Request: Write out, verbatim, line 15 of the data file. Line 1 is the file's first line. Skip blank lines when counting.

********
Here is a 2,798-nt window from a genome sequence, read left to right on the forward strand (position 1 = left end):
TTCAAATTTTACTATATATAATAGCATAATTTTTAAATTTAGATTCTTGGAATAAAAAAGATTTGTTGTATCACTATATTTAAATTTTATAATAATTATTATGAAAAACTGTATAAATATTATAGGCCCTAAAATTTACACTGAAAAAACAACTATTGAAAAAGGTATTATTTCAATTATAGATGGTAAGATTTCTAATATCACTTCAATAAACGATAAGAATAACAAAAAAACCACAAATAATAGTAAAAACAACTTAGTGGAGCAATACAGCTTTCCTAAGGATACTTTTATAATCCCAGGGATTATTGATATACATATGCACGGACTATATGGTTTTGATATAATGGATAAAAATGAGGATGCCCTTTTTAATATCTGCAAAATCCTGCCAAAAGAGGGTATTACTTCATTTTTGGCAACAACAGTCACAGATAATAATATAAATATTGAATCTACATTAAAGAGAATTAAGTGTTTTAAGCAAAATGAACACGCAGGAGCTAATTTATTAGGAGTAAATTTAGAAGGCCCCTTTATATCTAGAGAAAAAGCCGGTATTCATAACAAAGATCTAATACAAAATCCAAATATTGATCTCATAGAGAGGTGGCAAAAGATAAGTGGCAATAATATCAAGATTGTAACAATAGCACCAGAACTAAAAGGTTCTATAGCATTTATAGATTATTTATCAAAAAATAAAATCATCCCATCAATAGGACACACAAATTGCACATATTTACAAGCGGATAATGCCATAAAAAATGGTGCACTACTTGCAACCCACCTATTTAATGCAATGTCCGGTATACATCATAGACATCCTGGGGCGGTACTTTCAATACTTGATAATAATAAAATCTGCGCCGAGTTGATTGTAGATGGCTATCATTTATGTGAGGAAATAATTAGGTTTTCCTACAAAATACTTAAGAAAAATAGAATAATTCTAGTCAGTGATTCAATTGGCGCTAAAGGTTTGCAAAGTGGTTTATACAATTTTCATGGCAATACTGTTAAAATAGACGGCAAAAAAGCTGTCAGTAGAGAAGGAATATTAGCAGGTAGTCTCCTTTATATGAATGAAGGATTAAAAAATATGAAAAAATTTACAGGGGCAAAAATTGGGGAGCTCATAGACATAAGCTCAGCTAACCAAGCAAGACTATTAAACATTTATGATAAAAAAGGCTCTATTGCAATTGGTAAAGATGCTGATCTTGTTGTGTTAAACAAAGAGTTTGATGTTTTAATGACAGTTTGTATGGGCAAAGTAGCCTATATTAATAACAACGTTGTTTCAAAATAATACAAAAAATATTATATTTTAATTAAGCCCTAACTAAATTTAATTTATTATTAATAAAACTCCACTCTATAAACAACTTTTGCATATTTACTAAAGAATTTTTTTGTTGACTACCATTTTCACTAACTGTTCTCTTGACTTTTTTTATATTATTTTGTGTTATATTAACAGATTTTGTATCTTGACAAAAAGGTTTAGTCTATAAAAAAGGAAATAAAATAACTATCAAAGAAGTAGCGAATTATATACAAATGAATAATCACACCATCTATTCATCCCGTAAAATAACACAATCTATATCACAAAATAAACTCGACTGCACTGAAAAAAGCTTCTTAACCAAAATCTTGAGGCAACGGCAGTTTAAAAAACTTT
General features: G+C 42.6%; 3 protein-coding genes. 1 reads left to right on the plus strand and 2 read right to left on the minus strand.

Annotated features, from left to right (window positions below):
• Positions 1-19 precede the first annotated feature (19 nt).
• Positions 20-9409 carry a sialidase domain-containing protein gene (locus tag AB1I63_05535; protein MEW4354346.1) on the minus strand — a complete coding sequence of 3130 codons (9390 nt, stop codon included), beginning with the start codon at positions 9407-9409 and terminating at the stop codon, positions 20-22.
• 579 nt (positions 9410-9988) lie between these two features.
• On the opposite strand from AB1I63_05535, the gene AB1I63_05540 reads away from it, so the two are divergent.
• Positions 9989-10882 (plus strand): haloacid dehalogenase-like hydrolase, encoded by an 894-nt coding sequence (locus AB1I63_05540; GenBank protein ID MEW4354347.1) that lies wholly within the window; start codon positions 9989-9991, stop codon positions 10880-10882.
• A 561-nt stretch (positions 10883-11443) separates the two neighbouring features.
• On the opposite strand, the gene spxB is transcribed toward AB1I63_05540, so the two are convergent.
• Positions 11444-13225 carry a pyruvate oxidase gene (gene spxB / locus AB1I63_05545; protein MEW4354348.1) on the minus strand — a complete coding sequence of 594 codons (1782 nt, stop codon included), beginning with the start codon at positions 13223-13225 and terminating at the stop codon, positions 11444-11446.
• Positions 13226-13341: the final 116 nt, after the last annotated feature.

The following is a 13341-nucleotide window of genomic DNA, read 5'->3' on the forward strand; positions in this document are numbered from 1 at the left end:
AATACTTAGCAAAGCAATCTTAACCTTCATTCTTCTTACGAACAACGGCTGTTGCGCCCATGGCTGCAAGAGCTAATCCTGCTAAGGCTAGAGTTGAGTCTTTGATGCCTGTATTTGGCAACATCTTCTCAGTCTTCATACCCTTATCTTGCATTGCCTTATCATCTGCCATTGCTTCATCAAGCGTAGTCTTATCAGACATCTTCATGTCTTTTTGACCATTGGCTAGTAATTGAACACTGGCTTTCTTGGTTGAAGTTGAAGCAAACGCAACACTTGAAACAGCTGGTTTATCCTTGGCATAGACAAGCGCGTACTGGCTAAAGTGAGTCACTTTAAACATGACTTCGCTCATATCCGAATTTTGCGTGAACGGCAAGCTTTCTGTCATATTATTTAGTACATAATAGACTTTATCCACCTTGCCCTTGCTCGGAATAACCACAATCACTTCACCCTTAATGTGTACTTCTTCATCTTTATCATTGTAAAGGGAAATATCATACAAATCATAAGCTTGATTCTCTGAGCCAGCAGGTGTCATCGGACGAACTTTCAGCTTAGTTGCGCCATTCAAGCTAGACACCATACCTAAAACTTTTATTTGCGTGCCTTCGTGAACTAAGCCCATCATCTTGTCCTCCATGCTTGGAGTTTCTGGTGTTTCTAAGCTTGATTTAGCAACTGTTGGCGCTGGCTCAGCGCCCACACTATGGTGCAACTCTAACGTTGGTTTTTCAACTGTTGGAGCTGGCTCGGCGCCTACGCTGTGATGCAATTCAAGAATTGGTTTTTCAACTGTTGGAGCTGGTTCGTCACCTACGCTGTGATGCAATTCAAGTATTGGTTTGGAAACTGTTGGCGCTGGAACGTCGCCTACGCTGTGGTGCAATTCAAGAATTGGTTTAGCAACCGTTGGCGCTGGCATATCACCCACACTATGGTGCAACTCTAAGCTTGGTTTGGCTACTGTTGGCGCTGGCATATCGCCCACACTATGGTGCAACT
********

AATACTTAGCAAAGCAATCTTAACCTTCATTCTTCTTACGAACAACGGCTGTTGCGCCCATGGCTGCAAGAGCTAATCCTGCTAAGGCTAGAGTTGAGTCTTTGATGCCTGTATTTGGCAACATCTTCTCAGTCTTCATACCCTTATCTTGCATTGCCTTATCATCTGCCATTGCTTCATCAAGCGTAGTCTTATCAGACATCTTCATGTCTTTTTGACCATTGGCTAGTAATTGAACACTGGCTTTCTTGGTTGAAGTTGAAGCAAACGCAACACTTGAAACAGCTGGTTTATCCTTGGCATAGACAAGCGCGTACTGGCTAAAGTGAGTCACTTTAAACATGACTTCGCTCATATCCGAATTTTGCGTGAACGGCAAGCTTTCTGTCATATTATTTAGTACATAATAGACTTTATCCACCTTGCCCTTGCTCGGAATAACCACAATCACTTCACCCTTAATGTGTACTTCTTCATCTTTATCATTGTAAAGGGAAATATCATACAAATCATAAGCTTGATTCTCTGAGCCAGCAGGTGTCATCGGACGAACTTTCAGCTTAGTTGCGCCATTCAAGCTAGACACCATACCTAAAACTTTTATTTGCGTGCCTTCGTGAACTAAGCCCATCATCTTGTCCTCCATGCTTGGAGTTTCTGGTGTTTCTAAGCTTGATTTAGCAACTGTTGGCGCTGGCTCAGCGCCCACACTATGGTGCAACTCTAACGTTGGTTTTTCAACTGTTGGAGCTGGCTCGGCGCCTACGCTGTGATGCAATTCAAGAATTGGTTTTTCAACTGTTGGAGCTGGTTCGTCACCTACGCTGTGATGCAATTCAAGTATTGGTTTGGAAACTGTTGGCGCTGGAACGTCGCCTACGCTGTGGTGCAATTCAAGAATTGGTTTAGCAACCGTTGGCGCTGGCATATCACCCACACTATGGTGCAACTCTAAGCTTGGTTTGGCTACTGTTGGCGCTGGCATATCGCCCACACTATGGTGCAACT